Hey, this is Dr. Steve Gangemi, and in this video I’m going to talk about what you do if you get injured.
So remember when you injure an area, compression is going to be your best treatment option when it comes to healing up that injury as quick as you possibly can. So don’t constrict the area, just compress it.
The other thing a lot of people like to do when they injure an area, aside from icing, which we know is a bad thing, is to stretch the area. When you injure muscles, when you injure tendons, they elongate, though, and they need to be held back together. They need to join those muscle fibers, that fascia and that connective tissue back together. Those muscle fibers, these little areas, muscle fibers called sarcomeres, need to join back together to heal up, and if you’re chronically stretching an area to try and get more range of motion in there because you feel like you need to break up some adhesions and stuff like that, that’s a completely bogus idea. You need to let those muscle fibers line back up and heal back up so you heal a lot faster. I’ve seen all too often that people are chronically stretching areas and they have weakened the muscle fibers, they’ve weakened the tendon where it joins to the bone, so the injured area is not healing because they’re chronically stretching it, and they’re chronically re-injuring and preventing the area from healing up. So compress, don’t stretch.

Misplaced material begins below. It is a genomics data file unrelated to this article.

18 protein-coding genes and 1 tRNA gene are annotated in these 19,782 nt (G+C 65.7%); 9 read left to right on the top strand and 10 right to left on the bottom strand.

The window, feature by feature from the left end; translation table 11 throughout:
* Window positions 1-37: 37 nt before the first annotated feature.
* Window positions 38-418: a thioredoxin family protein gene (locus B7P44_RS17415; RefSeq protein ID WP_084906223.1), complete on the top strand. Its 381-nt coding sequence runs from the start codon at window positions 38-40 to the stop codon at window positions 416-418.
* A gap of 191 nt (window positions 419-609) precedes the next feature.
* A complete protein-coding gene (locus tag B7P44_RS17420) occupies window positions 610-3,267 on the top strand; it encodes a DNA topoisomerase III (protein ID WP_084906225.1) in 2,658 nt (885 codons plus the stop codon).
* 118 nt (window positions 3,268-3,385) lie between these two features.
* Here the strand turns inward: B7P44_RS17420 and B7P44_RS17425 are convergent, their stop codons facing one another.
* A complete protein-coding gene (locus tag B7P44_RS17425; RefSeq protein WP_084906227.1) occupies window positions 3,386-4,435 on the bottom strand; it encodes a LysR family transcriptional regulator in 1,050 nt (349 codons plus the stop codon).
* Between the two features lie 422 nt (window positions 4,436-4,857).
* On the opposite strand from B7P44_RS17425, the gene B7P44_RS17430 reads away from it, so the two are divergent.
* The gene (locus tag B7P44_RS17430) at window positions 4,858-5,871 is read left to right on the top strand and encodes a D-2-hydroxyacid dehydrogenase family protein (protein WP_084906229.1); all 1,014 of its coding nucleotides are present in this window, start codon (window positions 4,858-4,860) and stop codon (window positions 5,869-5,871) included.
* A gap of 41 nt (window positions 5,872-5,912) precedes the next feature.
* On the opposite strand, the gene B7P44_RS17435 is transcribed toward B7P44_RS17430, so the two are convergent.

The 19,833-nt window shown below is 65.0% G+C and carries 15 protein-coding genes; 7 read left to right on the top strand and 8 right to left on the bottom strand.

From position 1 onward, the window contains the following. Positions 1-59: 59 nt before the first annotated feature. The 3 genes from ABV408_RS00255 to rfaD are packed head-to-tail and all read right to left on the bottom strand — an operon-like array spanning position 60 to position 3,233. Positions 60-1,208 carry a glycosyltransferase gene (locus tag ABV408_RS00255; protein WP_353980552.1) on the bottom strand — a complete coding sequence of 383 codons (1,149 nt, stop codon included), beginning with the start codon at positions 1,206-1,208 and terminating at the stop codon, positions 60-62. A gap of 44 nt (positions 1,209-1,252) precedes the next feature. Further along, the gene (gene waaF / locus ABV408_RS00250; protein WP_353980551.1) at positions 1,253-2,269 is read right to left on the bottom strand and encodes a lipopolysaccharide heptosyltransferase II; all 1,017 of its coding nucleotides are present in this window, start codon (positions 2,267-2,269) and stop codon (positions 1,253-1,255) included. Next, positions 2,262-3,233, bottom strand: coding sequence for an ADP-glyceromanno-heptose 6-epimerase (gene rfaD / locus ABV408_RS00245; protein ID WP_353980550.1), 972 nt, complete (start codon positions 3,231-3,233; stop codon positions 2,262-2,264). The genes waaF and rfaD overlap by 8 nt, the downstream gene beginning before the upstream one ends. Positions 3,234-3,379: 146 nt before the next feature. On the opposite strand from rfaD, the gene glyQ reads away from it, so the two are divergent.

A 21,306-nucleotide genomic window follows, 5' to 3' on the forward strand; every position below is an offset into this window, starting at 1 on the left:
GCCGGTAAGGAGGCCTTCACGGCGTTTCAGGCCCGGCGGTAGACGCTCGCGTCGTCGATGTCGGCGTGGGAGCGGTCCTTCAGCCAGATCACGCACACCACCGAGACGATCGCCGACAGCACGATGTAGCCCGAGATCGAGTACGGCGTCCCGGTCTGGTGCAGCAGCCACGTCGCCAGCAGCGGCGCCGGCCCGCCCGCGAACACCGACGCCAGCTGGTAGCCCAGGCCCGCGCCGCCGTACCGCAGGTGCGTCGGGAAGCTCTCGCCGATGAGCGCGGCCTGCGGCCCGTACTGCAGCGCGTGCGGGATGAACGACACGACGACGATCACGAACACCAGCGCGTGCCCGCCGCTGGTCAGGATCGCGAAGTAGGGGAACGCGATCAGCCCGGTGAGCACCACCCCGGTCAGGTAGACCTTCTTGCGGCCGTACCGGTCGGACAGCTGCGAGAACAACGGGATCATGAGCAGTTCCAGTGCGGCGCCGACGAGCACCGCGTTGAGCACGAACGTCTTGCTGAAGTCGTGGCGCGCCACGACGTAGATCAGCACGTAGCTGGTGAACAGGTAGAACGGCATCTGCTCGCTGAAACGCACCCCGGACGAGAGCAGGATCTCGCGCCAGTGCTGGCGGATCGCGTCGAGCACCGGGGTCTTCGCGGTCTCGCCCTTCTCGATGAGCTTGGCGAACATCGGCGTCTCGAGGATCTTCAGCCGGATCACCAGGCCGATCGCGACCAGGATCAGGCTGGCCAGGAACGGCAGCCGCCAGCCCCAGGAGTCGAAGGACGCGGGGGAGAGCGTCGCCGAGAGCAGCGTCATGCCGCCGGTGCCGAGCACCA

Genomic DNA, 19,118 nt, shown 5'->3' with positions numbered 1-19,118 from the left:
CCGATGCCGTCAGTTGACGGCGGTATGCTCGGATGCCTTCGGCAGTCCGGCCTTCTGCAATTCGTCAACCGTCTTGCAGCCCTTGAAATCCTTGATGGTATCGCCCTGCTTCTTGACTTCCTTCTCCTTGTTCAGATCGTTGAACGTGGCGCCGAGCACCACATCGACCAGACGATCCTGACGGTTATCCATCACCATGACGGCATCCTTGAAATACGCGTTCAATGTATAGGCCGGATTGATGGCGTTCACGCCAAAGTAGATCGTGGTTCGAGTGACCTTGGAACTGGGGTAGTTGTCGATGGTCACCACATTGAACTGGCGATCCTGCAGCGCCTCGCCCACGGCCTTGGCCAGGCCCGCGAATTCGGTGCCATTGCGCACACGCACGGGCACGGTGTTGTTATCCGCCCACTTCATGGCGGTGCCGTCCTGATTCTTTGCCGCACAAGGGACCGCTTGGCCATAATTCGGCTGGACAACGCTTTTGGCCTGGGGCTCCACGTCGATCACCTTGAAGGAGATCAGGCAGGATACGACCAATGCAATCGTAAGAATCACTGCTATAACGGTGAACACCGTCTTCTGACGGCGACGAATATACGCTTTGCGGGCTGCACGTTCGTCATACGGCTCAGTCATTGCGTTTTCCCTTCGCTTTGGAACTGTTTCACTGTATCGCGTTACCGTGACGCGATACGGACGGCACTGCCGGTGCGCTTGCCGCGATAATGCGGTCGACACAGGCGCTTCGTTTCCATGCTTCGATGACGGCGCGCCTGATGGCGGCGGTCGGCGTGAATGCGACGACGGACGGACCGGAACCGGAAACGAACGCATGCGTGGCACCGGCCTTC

And the other couple of things that you definitely could consider doing is elevating the area, and especially keeping the area actively moving, actively mobile. So don’t think that by… You know, if I hurt my shoulder, I don’t want to be stretching my pec, say, or my shoulder to these great degrees, but I also don’t want to stabilize it with a brace or not be using my shoulder because it hurts too much. Of course, you don’t want to be causing yourself more pain and injury to an area, but I want to be using that area, that injured area, as much as I possibly can and keeping active mobility in there to prevent a chronic problem from happening.
That last part of the R.I.C.E. acronym, that elevation part, can definitely be beneficial when you’re compressing. In other words, if you did injure your ankle, if you sprained an ankle, elevating that, especially while you sleep at night, that might help out. It can heal it up a little bit faster, along with some compression, especially in those early couple days of injuring an area.
But think about compressing. Think about keeping that area active but not too active, and I think you’ll see your pain diminish a lot quicker and the injury heal up a lot faster than you could ever expect.
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